Your investor personality - DIYer or advice-seeker

May 4, 2016

Choosing one approach doesn’t have to mean excluding the other.

When it comes to investing, some people prefer to do all of their own research and choose their own investments. Others work with a financial advisor who can recommend the best products based on their unique financial situation.

There are benefits to each approach, and choosing one doesn’t have to mean excluding the other.

The DIY approach

If you have an interest in personal finance and enough time to commit to performing in-depth, high-quality research on specific investment products and investing in general, the DIY approach may work for you. You’ll want to be very careful with where you’re getting your information, which means doing “research on your research” so you can weed out less-reputable sources.

You’ll also want to get second and third opinions on whatever you learn, which is why you may want to work with a financial advisor. The right financial advisor will encourage independent research on any strategy or products they recommend, because they want you to be confident and comfortable with your investment decisions.

Working with an advisor

Your financial advisor has an obligation to make investment decisions that are suitable for you. They’ll ask you questions about your investment goals and objectives, time horizon and tolerance for risk. They’ll also get a complete picture of your level of financial knowledge.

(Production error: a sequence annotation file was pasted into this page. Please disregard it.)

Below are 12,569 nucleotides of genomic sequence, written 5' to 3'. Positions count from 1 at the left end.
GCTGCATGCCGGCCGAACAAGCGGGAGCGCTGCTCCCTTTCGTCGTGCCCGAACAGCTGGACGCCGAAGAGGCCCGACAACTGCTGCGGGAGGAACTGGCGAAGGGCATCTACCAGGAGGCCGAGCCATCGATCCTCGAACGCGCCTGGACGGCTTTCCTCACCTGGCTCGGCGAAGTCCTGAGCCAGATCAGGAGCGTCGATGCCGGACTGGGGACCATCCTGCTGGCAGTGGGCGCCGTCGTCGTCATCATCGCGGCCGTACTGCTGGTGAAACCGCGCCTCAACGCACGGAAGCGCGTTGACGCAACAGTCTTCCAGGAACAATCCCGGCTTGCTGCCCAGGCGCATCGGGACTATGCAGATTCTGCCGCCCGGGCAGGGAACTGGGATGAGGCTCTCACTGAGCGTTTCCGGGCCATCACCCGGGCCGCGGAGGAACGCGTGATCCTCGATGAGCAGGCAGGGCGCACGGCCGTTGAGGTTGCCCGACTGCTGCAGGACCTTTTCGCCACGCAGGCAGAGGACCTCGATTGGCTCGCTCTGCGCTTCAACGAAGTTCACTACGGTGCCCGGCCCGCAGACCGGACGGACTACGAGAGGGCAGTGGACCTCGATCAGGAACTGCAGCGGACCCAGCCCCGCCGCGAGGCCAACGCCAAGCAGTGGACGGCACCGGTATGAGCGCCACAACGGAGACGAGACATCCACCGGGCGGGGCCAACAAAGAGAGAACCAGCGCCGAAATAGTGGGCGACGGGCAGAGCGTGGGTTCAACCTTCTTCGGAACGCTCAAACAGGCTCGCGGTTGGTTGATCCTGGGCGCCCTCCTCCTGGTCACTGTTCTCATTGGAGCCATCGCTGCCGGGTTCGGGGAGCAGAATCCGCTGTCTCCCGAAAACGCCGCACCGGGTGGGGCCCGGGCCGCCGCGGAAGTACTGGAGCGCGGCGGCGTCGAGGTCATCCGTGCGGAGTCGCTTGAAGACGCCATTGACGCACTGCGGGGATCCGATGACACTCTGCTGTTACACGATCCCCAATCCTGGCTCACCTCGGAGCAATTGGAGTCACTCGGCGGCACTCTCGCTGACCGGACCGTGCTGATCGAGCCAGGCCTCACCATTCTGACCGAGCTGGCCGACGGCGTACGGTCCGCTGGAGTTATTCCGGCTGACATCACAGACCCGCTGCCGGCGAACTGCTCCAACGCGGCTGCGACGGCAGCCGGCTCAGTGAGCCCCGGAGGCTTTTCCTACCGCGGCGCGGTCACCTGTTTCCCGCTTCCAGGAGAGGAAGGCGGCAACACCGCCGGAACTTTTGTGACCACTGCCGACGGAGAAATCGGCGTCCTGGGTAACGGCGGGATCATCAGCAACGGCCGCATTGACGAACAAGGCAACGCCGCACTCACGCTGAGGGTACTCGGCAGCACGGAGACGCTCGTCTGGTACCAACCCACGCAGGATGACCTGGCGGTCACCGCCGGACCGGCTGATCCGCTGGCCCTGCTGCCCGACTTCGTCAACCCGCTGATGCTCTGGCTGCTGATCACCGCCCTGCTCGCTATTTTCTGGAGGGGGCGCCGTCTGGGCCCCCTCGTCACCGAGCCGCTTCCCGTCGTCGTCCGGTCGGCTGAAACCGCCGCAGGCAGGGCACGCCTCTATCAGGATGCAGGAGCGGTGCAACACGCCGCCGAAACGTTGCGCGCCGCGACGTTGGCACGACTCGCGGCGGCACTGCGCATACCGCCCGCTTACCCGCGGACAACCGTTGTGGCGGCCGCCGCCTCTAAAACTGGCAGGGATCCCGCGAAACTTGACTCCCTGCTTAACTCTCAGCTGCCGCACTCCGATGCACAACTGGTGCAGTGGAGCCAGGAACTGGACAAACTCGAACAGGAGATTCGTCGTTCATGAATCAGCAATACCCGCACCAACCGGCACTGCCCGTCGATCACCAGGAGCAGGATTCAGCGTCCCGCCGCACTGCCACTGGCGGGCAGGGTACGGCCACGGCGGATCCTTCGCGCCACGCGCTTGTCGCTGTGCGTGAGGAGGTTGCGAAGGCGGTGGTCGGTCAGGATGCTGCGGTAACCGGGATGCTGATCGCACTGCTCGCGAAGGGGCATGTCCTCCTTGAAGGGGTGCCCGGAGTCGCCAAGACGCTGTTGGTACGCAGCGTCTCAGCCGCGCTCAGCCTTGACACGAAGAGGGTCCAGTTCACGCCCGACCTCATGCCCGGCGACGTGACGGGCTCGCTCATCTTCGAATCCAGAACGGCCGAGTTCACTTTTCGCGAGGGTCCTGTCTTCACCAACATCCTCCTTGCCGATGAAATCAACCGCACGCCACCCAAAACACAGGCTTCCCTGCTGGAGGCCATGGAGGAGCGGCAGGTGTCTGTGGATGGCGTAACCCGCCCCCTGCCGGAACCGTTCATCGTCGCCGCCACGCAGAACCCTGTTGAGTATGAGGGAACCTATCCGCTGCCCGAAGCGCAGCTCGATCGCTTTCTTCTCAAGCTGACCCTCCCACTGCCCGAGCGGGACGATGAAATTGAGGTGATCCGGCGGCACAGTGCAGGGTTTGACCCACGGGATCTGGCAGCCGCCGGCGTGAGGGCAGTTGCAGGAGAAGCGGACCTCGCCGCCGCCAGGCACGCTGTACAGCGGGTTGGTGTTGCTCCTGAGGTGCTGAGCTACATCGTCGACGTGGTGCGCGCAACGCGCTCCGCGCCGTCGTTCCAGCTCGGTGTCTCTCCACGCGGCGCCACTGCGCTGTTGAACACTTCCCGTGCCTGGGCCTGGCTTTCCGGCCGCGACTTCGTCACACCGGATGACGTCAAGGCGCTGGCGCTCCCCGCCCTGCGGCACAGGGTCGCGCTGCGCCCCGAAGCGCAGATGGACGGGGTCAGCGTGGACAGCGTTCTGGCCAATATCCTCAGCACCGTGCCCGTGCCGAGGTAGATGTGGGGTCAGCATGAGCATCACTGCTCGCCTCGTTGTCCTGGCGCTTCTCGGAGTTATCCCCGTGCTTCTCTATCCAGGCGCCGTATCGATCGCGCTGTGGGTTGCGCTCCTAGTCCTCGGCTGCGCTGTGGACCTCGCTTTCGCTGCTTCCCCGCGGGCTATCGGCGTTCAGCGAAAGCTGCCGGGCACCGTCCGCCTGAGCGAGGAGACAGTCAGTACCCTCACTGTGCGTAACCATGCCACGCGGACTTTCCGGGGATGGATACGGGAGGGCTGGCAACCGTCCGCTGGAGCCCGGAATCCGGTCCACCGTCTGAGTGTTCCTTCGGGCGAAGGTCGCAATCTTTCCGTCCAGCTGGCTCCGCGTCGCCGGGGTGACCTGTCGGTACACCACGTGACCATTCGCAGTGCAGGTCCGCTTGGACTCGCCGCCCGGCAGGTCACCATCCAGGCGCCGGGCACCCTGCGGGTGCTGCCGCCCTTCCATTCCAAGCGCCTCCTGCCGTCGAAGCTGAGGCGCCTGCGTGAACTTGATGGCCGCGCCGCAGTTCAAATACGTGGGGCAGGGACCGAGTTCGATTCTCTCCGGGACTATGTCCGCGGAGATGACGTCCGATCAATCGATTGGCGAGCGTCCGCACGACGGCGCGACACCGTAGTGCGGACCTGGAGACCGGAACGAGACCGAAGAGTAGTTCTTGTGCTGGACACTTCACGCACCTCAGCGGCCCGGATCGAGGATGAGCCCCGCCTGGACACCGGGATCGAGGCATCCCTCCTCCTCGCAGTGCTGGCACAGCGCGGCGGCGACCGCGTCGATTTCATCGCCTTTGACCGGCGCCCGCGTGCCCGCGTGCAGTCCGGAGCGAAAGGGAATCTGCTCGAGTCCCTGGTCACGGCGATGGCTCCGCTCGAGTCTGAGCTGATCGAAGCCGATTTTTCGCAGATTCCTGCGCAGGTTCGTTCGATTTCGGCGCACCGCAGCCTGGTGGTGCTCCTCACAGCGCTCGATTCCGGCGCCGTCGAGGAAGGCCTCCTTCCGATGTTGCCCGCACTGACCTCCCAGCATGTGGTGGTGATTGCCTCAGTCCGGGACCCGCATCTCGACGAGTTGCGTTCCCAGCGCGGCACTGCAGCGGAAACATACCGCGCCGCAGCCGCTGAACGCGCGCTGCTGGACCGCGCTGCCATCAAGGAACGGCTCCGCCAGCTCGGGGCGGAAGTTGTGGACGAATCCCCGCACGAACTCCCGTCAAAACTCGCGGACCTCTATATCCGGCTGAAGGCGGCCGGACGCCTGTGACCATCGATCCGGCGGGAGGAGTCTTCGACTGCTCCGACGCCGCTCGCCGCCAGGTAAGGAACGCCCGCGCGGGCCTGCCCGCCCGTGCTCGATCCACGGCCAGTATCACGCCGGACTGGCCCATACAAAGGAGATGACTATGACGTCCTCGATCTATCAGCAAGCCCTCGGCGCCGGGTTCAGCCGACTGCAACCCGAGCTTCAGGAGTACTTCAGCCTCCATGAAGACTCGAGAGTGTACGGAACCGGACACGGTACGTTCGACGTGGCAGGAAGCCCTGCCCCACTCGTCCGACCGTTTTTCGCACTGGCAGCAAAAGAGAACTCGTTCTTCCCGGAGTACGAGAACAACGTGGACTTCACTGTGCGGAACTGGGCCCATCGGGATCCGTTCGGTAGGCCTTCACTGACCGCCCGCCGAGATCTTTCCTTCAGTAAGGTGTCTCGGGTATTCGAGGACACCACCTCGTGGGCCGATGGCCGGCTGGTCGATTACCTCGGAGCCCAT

After getting to know you, your financial advisor will help select the investment products that make the most sense for you. They’ll help you invest in a variety of assets, which may include equities, bonds, money market securities and mutual funds. This is called diversification and it helps limit your investment risk and ensure all of your investments don’t move in tandem. Some may move higher in value while others may decline, resulting in a smoother, less volatile investing experience.

You’re also less likely to avoid higher-risk investments, such as equities, when you work with a financial advisor. Higher-risk investments may lose value from time to time, but they provide higher potential returns over the long term. Lower-risk investments, like money market securities, provide lower returns but help to preserve capital. A mix of higher- and lower-risk investments can help you reach your financial goals.

Working with a financial advisor and doing your own research go hand in hand. Contact your financial advisor or visit to learn more.

The contents of this Web site are provided for informational and educational purposes, and are not intended to provide specific individual advice including, without limitation, investment, financial, legal, accounting or tax. Please consult with your own professional advisor on your particular circumstances.

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